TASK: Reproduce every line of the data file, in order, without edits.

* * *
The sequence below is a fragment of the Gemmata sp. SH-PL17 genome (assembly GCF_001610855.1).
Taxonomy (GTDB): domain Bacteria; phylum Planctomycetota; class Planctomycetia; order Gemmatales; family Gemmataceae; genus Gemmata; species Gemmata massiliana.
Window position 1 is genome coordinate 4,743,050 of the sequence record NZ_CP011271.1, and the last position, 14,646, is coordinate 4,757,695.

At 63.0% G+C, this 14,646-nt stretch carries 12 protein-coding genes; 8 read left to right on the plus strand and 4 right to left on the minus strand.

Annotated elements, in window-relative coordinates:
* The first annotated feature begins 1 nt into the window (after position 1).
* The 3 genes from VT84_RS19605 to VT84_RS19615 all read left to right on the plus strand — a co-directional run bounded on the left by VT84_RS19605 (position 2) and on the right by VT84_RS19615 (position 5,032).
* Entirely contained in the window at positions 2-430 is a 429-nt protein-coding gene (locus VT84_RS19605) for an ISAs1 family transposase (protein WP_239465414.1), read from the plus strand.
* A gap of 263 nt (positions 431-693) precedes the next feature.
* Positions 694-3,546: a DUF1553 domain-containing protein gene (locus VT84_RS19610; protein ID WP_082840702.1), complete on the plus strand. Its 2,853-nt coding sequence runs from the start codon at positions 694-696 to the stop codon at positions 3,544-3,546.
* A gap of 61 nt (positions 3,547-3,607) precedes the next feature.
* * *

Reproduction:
The sequence below is a fragment of the Gemmata sp. SH-PL17 genome (assembly GCF_001610855.1).
Taxonomy (GTDB): domain Bacteria; phylum Planctomycetota; class Planctomycetia; order Gemmatales; family Gemmataceae; genus Gemmata; species Gemmata massiliana.
Window position 1 is genome coordinate 4,743,050 of the sequence record NZ_CP011271.1, and the last position, 14,646, is coordinate 4,757,695.

At 63.0% G+C, this 14,646-nt stretch carries 12 protein-coding genes; 8 read left to right on the plus strand and 4 right to left on the minus strand.

Annotated elements, in window-relative coordinates:
* The first annotated feature begins 1 nt into the window (after position 1).
* The 3 genes from VT84_RS19605 to VT84_RS19615 all read left to right on the plus strand — a co-directional run bounded on the left by VT84_RS19605 (position 2) and on the right by VT84_RS19615 (position 5,032).
* Entirely contained in the window at positions 2-430 is a 429-nt protein-coding gene (locus VT84_RS19605) for an ISAs1 family transposase (protein WP_239465414.1), read from the plus strand.
* A gap of 263 nt (positions 431-693) precedes the next feature.
* Positions 694-3,546: a DUF1553 domain-containing protein gene (locus VT84_RS19610; protein ID WP_082840702.1), complete on the plus strand. Its 2,853-nt coding sequence runs from the start codon at positions 694-696 to the stop codon at positions 3,544-3,546.
* A gap of 61 nt (positions 3,547-3,607) precedes the next feature.